For many members of the LGBTQ+ community, the most important campground features are less about amenities and more about feeling safe and welcomed during their stay. While the camping community in general—regardless of orientation—is typically a friendly crowd, having a place to camp where you’re not always in the minority can be a welcomed change of pace. That’s why there are LGBTQ+ campgrounds throughout the U.S. where the gay community can relax, connect with the outdoors, and feel free to be themselves. But what exactly is an LGBTQ+ campground?These campgrounds are just like any other campground in the U.S., with the exception of being exclusively catered to or openly inclusive of the gay community and its allies. Some offer LGBTQ+ events (especially during Pride month), while others simply provide peace of mind for campers looking to get outside in a safe space. From queer-owned RV campgrounds to luxe camping resorts with nightclub options, here are 10 gay-friendly destinations across the U.S. that promote inclusivity for all members of the LGBTQ+ community.  Northeast Camp Out Mt. Nebo, East Stroudsburg, Pennsylvania Number of Sites: 220Pad Type: MixedReservations: YesTent Camping: Yes Camp Out Mt. Nebo is a new LGBTQ+ campground located in the Poconos Mountains. Outside of RV and tent sites, cabins, and rustic cottages, this campground offers a nightclub, pool and hot tub, lounge, and a designated area for sports and recreational activities. The RV sites offer a mix of 30-amp electric and full hookups (depending on your reservation). There is a dump station at the campground, and each site includes a picnic table and fire ring. This is an adults-only campground and you must be 21 or older to visit.  Oneida Pines Campground, Cleveland, New York Number of Sites: 12Pad Type: MixedReservations: YesTent Camping: Call for reservations Oneida Pines Campground is a private, LGBTQ+-owned campground near Oneida Lake in New York. Full hookup RV sites are available for booking—plus, the campground features a saltwater swimming pool, miniature golf course, arcade, on-site laundry facilities, WiFi, hiking trails, and themed events planned throughout the camping season. This is a kid-friendly campground that prides itself on inclusivity for all.  Southeast Starlite Trailer Lodge in Lenoir, North Carolina. | Photo courtesy Starlite Trailer Lodge Starlite Trailer Lodge, Lenoir, North Carolina Number of Sites: 85 Pad Type: AsphaltReservations: YesTent Camping: Yes Located outside of the picturesque town of Blowing Rock, North Carolina, Starlite Trailer Lodge is a gay-owned and operated campground open to all. Full hookup and dry camping sites are available for RVs or you can rent one of the campground’s cabins. There’s also a newly designated area for Class B+ campervans with water and electric hookups. Flush toilets, shower facilities, laundry, and a dump station are located on the premises. Plus, visitors can enjoy Starlite’s pool or kayak, fish, and swim in the Johns River which runs through the campground.“This beautifully landscaped campground is very peaceful. The grounds are impeccably landscaped,” says a Campendium reviewer.Sawmill Camping Resort in Dade City, Florida. | Photo courtesy Sawmill Camping Resort Sawmill Camping Resort, Dade City, Florida Number of Sites: 60Pad Type: MixedReservations: YesTent Camping: Yes Sawmill Camping Resort combines camping and outdoor recreation with a vibrant nightlife. This is an adult-only and members-only campground ($50 annual membership fee) welcome to all members of the LGBTQ+ community. Campers can choose from tent and full hookup RV sites, campervan sites, or one of the campground’s cozy cabins. From drag shows to game nights, campers can enjoy the many events that take place throughout the campground or hang out by the heated outdoor pool or nearby Ricki Lake. For those looking to come for only the day, daily passes are available for purchase.  Midwest Crane Berry Campground, Babcock, Wisconsin Number of Sites: 40Pad Type: DirtReservations: YesTent Camping: Yes Crane Berry Campground is less than 2 hours outside of Madison, Wisconsin. This privately-owned, LGBTQ+-friendly campground offers water, 30-amp electric hookups, picnic tables, and fire rings at most sites. Crane Berry is surrounded by more than 30 square miles of public land, making this a great place to watch for wildlife. Campers can enjoy the many events offered throughout the camping season, from community bonfires to costume parties. Campit Outdoor Resort in Fennville, Michigan. | Photo courtesy Campit Outdoor Resort Campit Outdoor Resort, Fennville, Michigan Number of Sites: 272Pad Type: GravelReservations: YesTent Camping: Yes Campit Outdoor Resort is more than a campground. This outdoor getaway offers tent and RV sites, retro-styled trailers for glamping, cabins, and bunkhouses. It’s also located minutes from the popular LGBTQ+-friendly town of Saugatuck, Michigan. Open to all of the gay community and its allies, Campit hosts themed events throughout the summer, including Pride celebrations, live entertainment, dancing, contests, and more. RVers can choose from more than 200 campsites with standard sites including 30-amp electric and water hookups. Depending on availability, the campground also offers pull-through sites with full 50-amp hookups.  Southwest El Morro RV Park and Cabins in Ramah, New Mexico. | Photo by: Roger El Morro RV Park and Cabins, Ramah, New Mexico Number of Sites: N/APad Type: MixedReservations: YesTent Camping: Yes El Morro RV Park and Cabins is in the Zuni Mountains near Petrified Forest National Park. The campground is proudly open to all, offering first-come, first-served tent and RV camping or cabin rentals (reserve online). RV sites offer full hookups with most designed to fit larger RVs. Some pull-through sites are offered depending on availability. El Morro is surrounded by public lands where visitors can enjoy hiking, biking, rock climbing, swimming, and more. The campground also features a restaurant, a private barbecue area with fire pits, and shower and restroom facilities. “Cute little camping spot. We stayed in a 33-foot RV for one night. We would have stayed longer if we didn’t have a busy agenda ahead of us,” says one Campendium reviewer.  Rainbow Ranch Campground, Grosebeck, Texas Number of Sites: 120Pad Type: MixedReservations: YesTent Camping: Yes Rainbow Ranch Campground is an award-winning LGBTQ+ campground located in the heart of Texas near major cities like Dallas, Austin, San Antonio, and Houston. Resting on the shores of Limestone Lake, this campground offers more than 700 acres of land to explore, including hiking and biking trails. Campers can reserve RV and tent camping sites, cabins, an apartment, or a house that accommodates up to 12 people. The RV sites offer a mix of full hookups and electric-only with some pull-through sites available for larger rigs. The campground also features flush toilets, shower facilities, a picnic area, a pool, boat rentals, and volleyball and basketball courts.  West  Umpqua’s Last Resort in Idleyd Park, Oregon. | Photo by: Umpqua’s Last Resort Umpqua’s Last Resort, Idleyld Park, Oregon Number of Sites: 15Pad Type: MixedReservations: YesTent Camping: Yes Umpqua’s Last Resort is a gay-owned and operated campground in the Umpqua National Forest. Offering RV and tent sites, cabins, and glamping accommodations, campers can choose from a range of guided outdoor activities like mountain biking, fly fishing, white water rafting, hiking, and more. RVers can choose from larger 50- or 30-amp full hookup sites with fire pits and picnic tables or water and electric-only sites for smaller rigs. The campground also features a heated shower house, flush toilets, and WiFi access. According to a Campendium review, “The campground is charming and neat as a pin. They rent glamping tents and cabins here as well as several level, graveled sites with full hookups.” Sunny Valley RV Park and Campground, Sunny Valley, Oregon Number of Sites: 51Pad Type: MixedReservations: YesTent Camping: Yes This LGBTQ+-owned and operated campground features RV and tent camping as well as glamping accommodations. Sunny Valley RV Park and Campground is within proximity of major attractions like Crater Lake National Park, the Table Rocks, numerous Rogue Valley wineries, and more. The campground features a pool, shower and restroom facilities, a laundry room, dump station, dishwashing station, camp store, and a dog park.RV owners can choose from full or partial hookup sites, each complete with fire rings and picnic tables. One Campendium reviewer describes it as a “lovely, affordable campground with great amenities.”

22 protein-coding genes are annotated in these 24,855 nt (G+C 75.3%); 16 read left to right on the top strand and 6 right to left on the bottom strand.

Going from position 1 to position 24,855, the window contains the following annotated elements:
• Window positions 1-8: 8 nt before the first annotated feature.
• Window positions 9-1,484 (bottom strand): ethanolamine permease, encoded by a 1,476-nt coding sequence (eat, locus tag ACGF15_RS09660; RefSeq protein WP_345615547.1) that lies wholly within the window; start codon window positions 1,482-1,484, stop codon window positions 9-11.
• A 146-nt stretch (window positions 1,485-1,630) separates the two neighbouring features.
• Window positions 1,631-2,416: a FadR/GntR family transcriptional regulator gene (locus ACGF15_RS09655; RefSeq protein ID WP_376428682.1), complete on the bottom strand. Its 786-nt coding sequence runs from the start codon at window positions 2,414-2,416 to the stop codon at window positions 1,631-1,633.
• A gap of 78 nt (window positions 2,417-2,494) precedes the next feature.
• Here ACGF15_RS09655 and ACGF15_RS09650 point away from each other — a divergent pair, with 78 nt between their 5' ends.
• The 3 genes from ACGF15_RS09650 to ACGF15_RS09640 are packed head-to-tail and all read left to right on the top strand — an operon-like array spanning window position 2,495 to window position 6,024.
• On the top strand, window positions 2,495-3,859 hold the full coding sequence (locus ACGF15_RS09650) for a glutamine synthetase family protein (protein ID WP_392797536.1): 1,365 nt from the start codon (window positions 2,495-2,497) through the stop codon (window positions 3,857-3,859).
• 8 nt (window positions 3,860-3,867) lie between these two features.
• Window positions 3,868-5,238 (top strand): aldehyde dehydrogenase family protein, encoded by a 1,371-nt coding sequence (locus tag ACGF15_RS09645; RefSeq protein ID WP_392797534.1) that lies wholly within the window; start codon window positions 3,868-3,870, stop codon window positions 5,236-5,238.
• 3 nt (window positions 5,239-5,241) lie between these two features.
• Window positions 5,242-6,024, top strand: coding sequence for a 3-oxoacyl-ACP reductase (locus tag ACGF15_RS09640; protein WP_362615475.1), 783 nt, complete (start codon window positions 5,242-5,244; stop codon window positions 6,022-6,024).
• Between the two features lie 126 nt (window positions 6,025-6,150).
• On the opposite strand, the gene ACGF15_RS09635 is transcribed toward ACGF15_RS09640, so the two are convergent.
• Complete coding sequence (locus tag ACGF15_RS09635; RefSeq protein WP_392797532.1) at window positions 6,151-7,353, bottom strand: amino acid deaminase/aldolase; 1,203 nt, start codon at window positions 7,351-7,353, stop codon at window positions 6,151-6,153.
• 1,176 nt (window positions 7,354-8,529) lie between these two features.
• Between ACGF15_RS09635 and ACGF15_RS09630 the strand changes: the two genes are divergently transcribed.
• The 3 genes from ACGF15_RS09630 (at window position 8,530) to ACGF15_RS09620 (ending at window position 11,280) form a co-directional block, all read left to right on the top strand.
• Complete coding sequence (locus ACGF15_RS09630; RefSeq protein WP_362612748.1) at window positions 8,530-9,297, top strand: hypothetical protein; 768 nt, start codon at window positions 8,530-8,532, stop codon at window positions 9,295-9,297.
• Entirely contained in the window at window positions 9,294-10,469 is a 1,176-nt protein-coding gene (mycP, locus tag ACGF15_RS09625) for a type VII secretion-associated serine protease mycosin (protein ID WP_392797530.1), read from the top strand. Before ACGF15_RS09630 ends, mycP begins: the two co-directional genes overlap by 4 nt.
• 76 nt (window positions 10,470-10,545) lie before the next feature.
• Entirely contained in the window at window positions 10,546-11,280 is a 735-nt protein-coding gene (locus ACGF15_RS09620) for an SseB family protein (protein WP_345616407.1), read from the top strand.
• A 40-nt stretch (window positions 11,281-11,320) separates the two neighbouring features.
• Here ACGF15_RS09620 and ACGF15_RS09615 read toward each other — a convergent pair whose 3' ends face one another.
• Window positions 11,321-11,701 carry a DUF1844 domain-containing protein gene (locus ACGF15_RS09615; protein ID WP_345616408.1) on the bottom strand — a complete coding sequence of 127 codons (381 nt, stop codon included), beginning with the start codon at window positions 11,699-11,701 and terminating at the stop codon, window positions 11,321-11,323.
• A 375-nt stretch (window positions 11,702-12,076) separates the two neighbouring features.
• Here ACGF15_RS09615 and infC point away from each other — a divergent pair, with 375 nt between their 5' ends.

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7 RV Campgrounds Along the Natchez Trace Parkway